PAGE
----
There is no linear path to true success. Everyone who has ever made it in a big way has been on a journey more like a roller coaster or a game of snakes and ladders.
Doing the same things every day for years probably won’t grow your business to new heights. But what do you want? Finding the stairs. Avoiding snakes. Evaluating your actions to get rid of what holds you back and do more of what will move you forward.
There are five daily actions that most of us do because we think they are productive. But they are not. Here’s why they’re holding your business back and here’s what you should do instead.
1. Jobs, jobs and admin
Doing things well below our potential is keeping us playing well below our potential. If you’ve seen a job posting for a taxi driver, cleaner or administrative assistant, but you’re aspiring to become a multimillionaire, you wouldn’t apply for this role. However, you are effectively doing this when you run errands, tidy up, wash and go through tax returns. Once you’re making more than $20 an hour, there’s no point doing things you can outsource for less than $15 an hour.
If someone else can do it, don’t do it. Instead, spend your time resting and recharging or just getting more clients or doing things that will grow your business. There are no awards for the tidiest house, someone else can do your washing just as well as you, and your insistence on keeping the small tasks at bay is preventing you from tackling the big ones. Outsourcing is the way.
2. Working around the clock
Working non-stop between the alarm clock going off and being too tired to move can cost you the success of your business. Without rest, you are never fully charged to do your thing. Without turning off all day, even if only for a few hours, your default mode network cannot start to solve the challenges for you.
Your mind needs rest and distraction for epiphanies and breakthroughs. Without intentionally switching off throughout the day, you’re always in beta brainwaves, sorting through tasks without looking at the bigger picture. You’re plowing all day, with your head down, so you can’t see the wood in the trees. You will miss out on opportunities that could help you overcome, because there is simply no space.
Multitasking means trying to get the best of both worlds, but ending up with the worst. Relaxing while checking email, thinking about tonight’s run during an important meeting, or scrolling through Instagram at the gym are all a waste of time. Multitasking is less of a productivity hack and more of a quality hack. The cost of switching tasks is hours a day, so starting something and sticking to it is the only way to go.
Instead of jumping between tasks or working all the time, carve out parts of your calendar where you work intensely on one thing. Then rest, or change, or reflect. Create your perfect repeatable day and plan your productivity cadence. There will be a perfect sprint duration that works for you, so experiment until you find it. Within that time, turn off everything else and don’t be tempted to check. Sit uncomfortably until your attention span stretches and you reach that place of flow.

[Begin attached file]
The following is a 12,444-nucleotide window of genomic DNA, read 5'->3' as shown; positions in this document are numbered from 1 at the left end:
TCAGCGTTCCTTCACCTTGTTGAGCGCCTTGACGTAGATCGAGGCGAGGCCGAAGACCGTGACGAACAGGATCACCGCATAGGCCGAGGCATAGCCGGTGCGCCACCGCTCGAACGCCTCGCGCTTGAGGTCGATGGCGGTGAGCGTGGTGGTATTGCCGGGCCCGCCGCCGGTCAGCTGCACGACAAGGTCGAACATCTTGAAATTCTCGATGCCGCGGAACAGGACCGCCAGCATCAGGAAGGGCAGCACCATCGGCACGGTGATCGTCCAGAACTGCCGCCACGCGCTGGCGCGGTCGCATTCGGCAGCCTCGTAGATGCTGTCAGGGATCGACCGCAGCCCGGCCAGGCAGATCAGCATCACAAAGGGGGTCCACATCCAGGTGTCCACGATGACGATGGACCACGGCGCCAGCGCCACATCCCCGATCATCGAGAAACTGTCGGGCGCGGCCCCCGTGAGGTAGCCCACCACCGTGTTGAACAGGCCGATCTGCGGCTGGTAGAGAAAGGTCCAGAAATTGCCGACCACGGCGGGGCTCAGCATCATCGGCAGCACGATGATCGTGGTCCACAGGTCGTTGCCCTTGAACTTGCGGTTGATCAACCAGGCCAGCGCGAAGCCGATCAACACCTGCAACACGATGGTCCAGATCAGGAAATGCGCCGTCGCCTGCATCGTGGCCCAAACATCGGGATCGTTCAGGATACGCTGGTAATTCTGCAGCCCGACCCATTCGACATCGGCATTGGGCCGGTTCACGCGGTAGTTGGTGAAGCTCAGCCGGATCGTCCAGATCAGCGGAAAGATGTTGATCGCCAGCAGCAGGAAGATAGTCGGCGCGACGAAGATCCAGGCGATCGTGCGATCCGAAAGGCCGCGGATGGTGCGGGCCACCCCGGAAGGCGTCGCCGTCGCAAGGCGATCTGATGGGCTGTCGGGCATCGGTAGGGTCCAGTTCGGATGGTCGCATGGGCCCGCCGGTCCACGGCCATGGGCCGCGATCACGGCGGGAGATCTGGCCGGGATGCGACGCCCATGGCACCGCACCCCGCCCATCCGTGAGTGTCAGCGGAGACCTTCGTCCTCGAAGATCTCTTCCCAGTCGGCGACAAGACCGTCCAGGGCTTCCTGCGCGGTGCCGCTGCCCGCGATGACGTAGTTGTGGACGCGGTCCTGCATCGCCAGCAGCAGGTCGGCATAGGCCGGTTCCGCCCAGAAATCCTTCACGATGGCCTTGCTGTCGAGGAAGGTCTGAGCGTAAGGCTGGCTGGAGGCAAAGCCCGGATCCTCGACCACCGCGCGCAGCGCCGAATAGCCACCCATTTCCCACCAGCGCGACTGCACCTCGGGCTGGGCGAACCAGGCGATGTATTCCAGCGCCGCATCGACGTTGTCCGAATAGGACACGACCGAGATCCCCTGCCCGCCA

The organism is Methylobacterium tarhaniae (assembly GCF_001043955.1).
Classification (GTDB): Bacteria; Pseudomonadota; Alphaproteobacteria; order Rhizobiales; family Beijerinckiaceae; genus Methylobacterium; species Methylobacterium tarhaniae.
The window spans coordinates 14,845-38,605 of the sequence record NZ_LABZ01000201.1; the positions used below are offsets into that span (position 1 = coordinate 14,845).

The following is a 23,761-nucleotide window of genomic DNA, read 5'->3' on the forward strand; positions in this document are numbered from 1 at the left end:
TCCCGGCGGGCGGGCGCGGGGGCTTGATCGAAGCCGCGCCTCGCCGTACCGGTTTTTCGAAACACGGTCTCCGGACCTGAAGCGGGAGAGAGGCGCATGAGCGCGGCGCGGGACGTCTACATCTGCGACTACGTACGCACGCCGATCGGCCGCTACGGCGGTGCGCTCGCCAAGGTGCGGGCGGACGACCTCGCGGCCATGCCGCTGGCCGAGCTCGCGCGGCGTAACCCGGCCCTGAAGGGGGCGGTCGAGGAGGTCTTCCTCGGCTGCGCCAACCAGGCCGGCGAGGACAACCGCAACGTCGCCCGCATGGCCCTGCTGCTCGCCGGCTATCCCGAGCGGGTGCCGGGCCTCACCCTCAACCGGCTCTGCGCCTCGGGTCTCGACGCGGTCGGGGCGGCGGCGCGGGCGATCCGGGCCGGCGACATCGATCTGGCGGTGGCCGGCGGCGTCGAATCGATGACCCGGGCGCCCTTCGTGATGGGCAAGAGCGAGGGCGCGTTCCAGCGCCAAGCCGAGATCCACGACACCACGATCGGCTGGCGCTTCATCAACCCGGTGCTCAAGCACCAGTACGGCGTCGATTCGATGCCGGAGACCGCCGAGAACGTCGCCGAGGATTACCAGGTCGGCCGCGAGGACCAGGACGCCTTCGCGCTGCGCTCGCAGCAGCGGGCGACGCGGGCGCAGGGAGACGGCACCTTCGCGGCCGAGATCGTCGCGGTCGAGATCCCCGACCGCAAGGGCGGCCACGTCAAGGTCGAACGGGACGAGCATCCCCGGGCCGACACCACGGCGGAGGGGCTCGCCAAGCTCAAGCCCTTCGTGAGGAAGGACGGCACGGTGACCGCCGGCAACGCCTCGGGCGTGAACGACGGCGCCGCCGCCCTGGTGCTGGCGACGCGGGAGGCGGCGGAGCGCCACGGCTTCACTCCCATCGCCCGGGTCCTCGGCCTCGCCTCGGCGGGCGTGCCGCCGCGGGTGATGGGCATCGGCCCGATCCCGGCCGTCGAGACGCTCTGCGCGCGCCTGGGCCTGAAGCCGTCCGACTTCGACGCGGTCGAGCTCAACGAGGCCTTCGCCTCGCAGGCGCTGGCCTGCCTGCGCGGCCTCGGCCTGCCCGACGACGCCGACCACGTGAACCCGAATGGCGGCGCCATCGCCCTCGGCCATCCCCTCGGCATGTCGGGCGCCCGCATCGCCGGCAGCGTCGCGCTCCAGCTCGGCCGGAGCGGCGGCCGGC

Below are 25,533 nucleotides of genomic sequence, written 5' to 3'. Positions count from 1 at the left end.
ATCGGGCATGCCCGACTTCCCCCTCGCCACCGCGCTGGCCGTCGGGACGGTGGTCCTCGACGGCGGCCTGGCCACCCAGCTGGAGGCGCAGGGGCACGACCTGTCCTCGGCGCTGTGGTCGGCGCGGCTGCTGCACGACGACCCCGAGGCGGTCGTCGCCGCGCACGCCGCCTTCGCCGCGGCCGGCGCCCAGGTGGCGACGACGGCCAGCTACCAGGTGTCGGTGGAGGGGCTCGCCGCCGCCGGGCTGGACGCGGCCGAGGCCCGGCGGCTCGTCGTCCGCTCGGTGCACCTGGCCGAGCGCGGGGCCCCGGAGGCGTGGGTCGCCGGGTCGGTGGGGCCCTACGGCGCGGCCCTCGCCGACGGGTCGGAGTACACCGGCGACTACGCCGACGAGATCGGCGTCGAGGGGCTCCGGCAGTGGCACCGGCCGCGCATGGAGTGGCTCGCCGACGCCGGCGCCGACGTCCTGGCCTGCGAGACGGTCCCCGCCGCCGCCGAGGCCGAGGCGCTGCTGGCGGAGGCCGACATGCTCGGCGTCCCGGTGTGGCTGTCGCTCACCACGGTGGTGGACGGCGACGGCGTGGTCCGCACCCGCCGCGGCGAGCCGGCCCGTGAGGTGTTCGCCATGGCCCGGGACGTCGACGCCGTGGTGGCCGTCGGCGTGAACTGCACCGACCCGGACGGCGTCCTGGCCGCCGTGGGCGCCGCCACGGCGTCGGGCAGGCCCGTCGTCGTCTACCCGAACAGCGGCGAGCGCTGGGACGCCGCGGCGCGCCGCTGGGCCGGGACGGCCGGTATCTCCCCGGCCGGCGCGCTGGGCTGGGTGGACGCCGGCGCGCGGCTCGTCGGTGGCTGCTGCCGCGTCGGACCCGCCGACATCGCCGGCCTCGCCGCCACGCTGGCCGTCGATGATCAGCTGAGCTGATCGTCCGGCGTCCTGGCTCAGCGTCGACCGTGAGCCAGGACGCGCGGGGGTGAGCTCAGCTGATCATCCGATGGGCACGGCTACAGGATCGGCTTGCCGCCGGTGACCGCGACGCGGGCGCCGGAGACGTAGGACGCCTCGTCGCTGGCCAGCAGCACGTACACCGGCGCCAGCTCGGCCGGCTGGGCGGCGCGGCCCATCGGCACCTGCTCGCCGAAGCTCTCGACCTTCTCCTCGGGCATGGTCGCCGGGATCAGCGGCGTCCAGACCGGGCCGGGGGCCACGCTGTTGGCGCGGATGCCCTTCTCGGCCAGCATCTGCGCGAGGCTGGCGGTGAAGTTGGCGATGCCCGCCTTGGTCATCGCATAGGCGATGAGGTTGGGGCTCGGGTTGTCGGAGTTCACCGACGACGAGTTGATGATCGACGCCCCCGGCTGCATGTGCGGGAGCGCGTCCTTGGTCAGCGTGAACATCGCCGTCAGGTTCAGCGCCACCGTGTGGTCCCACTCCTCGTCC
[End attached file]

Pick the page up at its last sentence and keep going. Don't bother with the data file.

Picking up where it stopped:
4. Starting side projects
If you are not so concerned about your main venture, you should start side projects. If your business matters to you, side projects will cost its potential. Buying that domain name and registering that new business without acknowledging that your energy is now divided is a type of ignorance that does not lead to happiness.
A large business or many small businesses. You decide. If you suffer from FOMO and like to have your fingers in every pie, then go ahead. But if you have bigger plans than that, close the other avenues and go all out. Keep a list of businesses you want to start, but don’t start them. Take the time and effort you’ve saved and do more with your core business. Your future self will thank you.
5. Being very available
Being highly available means keeping your business small because it means your team members aren’t progressing on their own. Instead of becoming resourceful, independent and useful people, they are in your shadow and can’t make a move without your consent. If you don’t trust your people, get rid of them. If you trust them, leave it to them. Standing in the middle of being confused about being there for every question and judging their every move is suffocating their motivation to own their role and see what they can do.
If your ego can’t handle having someone else answer questions and solve problems in your business, that’s on you. There are very few emergencies and you don’t need to be there all the time. Swap some of your office hours for time doing deep work. Take some status meetings to brainstorm your company’s vision. Create leaders, not dependents. You are a CEO not a babysitter.
Avoid chores, errands and administration. Work in intense groups rather than non-stop slog. Avoid multitasking and say no to side projects in favor of all your energy in one direction at all times. Be less available so your team members become partners rather than employees. These daily actions are easy to do and hard to stop, but doing so will remove a ceiling you may not have realized was there.
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